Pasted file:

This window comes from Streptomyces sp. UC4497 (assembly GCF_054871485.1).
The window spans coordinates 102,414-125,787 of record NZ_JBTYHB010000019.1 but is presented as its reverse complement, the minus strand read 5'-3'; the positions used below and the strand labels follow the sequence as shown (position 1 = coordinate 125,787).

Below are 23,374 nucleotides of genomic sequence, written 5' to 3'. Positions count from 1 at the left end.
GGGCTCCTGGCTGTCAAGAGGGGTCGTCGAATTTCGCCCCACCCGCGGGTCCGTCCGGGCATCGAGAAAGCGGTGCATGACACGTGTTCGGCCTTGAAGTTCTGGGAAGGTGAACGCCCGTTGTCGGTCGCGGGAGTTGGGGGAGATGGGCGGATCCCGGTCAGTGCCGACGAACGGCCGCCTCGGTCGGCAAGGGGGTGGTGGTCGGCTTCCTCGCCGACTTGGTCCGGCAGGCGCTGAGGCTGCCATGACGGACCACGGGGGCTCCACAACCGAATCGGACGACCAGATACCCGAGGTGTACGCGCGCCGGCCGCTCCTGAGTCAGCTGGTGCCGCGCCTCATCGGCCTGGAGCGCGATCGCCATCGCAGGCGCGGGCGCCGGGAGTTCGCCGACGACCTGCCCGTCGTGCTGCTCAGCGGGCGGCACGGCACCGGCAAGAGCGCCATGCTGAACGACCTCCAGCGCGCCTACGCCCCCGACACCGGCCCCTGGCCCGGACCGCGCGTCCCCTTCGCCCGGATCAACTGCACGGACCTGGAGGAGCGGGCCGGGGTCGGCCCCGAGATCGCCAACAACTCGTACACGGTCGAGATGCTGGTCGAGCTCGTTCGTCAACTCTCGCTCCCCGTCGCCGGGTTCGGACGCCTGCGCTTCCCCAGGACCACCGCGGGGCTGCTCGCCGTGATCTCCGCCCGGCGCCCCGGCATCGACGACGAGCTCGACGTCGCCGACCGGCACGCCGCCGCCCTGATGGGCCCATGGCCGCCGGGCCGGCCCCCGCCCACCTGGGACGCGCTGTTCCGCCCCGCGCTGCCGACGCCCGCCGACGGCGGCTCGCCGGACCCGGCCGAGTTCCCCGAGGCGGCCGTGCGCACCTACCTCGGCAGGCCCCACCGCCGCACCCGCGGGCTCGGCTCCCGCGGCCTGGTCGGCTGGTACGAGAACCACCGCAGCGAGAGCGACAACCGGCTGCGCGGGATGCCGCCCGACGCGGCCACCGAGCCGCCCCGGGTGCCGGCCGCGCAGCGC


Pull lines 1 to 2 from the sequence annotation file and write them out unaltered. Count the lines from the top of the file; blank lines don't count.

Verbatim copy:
This window comes from Streptomyces sp. UC4497 (assembly GCF_054871485.1).
The window spans coordinates 102,414-125,787 of record NZ_JBTYHB010000019.1 but is presented as its reverse complement, the minus strand read 5'-3'; the positions used below and the strand labels follow the sequence as shown (position 1 = coordinate 125,787).